However, one thing we really like about the SALT is that while the midsection is slightly slower than many super-fast saltwater rods, the tip of the rod is still quite fast. A fast tip coupled with a slower mid section means that it turns over flies exceptionally well at short distances (let’s say, 25 feet or so) with not a lot of fly line out of the rod tip – experienced bonefish anglers understand how important this is!
Probably the most surprising feature about the SALT we found was how well it performed at long-ish distances as well. It would make sense to assume that a rod that presents well at short-medium distances would be a bit of slouch at long distances, but surprisingly enough – it boosts! We’re not quite sure how to explain it, but when casting beyond 5o feet or so (or into a strong wind for that matter), there is a feeling of ‘extra power’ locked into the stout butt section that seems to take control once a certain amount of load is put into the rod that creates a lot of line speed.
It’s just all around goodness, in case you didn’t pick up on that already.
Like Sage’s other premium rods, such as the METHOD and the ONE, the SALT has an extremely accurate feel to it. The common factor? Sage’s Konnetic Technology.
We know, we know, more technical fly rod jargon.. We don’t always buy into it either (nor do we pretend to understand it all), but this is one feature we’re sold on. Cast one and you’re likely to notice it for yourself.
According to Sage, ‘Konnetic Technology’ reduces the lateral movement, or ‘east-west’ vibration of the rod, essentially allowing the rod to track in a straighter plane. You can actually feel less side-to-side vibration, giving it an extremely accurate feel.. Trust us on this.
We paired the SALT up with a Hatch 7 Plus Finatic and found it made for very well balanced rig. One thing we like about the SALT is that it is actually slightly heavier than its predecessor, the Xi3. We’re only talking fractions of an ounce here, but we’ve found that the slight difference in weight actually results in a better balanced rig when paired with most beefy saltwater worthy reels, making it actually feel lighter in the hand.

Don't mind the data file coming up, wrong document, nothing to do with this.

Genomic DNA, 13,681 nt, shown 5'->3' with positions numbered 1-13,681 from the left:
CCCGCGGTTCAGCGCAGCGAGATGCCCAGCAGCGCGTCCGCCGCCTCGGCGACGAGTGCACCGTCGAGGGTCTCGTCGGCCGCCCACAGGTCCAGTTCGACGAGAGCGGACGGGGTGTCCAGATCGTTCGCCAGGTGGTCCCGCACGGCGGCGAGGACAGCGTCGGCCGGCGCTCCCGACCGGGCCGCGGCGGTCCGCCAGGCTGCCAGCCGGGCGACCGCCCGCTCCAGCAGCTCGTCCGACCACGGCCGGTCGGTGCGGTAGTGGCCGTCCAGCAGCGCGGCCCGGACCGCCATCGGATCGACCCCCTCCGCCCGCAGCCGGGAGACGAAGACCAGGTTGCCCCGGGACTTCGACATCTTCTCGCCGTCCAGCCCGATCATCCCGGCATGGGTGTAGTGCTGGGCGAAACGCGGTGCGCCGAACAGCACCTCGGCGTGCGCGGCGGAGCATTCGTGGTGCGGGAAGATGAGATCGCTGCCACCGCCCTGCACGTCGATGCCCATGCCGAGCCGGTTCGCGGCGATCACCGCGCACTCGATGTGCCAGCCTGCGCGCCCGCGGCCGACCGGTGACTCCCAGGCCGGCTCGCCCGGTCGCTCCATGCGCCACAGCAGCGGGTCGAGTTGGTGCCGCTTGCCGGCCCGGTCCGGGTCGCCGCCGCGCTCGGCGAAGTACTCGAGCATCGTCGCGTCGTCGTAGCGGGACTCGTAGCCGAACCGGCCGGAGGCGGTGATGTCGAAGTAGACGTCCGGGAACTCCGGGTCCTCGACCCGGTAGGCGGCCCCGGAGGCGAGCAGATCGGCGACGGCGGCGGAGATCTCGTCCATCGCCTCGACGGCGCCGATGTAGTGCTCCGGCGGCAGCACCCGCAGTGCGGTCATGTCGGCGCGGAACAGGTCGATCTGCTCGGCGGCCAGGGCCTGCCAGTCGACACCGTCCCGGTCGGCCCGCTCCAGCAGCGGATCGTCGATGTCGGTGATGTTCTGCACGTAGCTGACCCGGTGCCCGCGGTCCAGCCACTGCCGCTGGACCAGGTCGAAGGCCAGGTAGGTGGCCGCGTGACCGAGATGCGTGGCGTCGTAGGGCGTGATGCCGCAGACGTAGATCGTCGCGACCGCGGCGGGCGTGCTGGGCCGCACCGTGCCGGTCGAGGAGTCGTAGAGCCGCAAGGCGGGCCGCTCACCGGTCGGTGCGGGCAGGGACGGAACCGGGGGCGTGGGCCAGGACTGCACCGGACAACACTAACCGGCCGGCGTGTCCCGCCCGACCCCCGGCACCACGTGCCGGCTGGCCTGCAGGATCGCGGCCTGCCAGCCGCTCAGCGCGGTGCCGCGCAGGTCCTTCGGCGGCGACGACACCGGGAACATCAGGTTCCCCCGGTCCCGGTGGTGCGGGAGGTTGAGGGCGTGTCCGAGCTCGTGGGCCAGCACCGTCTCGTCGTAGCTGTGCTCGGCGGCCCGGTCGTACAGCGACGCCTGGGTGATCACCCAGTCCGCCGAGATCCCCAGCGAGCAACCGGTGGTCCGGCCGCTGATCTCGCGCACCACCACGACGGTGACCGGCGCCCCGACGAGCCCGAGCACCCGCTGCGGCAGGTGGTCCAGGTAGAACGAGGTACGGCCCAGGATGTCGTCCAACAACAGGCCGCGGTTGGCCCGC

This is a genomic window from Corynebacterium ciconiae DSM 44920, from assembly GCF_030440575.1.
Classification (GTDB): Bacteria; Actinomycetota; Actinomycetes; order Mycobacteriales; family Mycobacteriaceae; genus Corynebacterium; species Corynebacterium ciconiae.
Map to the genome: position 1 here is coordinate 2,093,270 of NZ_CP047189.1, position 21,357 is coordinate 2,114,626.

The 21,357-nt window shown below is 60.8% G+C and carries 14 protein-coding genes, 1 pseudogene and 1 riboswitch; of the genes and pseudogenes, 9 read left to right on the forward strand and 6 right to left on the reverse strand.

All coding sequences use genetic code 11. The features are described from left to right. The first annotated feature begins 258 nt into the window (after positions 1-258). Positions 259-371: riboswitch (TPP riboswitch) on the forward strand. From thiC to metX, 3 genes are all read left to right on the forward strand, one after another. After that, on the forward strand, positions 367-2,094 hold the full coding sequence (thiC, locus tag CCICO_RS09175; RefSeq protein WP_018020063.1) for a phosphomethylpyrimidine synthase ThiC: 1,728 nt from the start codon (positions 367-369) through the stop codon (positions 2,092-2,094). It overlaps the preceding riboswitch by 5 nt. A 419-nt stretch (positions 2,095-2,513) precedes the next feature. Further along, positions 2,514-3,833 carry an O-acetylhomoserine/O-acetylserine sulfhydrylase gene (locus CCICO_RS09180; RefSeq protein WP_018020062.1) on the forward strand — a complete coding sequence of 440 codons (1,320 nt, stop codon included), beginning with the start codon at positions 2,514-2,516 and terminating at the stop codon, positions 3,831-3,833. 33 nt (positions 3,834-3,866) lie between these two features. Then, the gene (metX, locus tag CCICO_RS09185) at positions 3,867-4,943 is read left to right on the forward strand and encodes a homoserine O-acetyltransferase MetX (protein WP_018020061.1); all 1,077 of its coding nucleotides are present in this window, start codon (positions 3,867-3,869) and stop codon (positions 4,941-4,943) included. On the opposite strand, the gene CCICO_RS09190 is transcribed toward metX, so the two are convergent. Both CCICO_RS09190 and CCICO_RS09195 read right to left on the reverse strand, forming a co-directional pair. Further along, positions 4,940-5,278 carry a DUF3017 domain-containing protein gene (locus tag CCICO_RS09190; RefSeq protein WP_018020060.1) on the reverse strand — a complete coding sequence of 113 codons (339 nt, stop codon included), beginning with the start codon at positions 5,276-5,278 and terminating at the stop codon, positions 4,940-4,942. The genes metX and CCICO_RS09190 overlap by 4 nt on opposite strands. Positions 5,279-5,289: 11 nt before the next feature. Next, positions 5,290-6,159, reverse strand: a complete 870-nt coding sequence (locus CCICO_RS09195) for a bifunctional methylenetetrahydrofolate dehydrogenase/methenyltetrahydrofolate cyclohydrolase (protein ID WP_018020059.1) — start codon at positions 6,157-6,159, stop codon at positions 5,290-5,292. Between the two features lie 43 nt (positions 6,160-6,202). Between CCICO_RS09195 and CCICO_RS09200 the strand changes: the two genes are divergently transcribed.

Don’t get us wrong, ‘heavy’ is relative.. When compared to most saltwater rods out there, the SALT is still an extremely light weight rod.
Sage also added some pretty snazzy new components to the SALT series that weren’t present on the previous Xi3 series. The most notable being larger locking hubs and threads on the reel seat which work much, much smoother around salty and sandy environments, as well as a slide band laser etched with the weight of the rod to identify your rod quickly.
According to the chief rod designer for Sage, Jerry Siem, the SALT is the best saltwater rod Sage has ever made.. That’s pretty tall cotton coming from the man himself, but after spending enough time with it, as far as the action is concerned we’d have to say we would agree. And, while we doubt it was made specifically for our fishery here on South Andros, it sure as heck seems that way!
Here’s our product review policy and FTC disclosure.
In light of the Thanksgiving holiday, this past week our staff at Andros South sponsored a benefit cookout to raise money for two great causes – hurricane relief for our friends still recovering from hurricane Joaquin, and the South Andros High basketball team who is traveling to a tournament on New Providence Island as we speak. The cookout was a great success, serving over 200 plates of food.. Wow.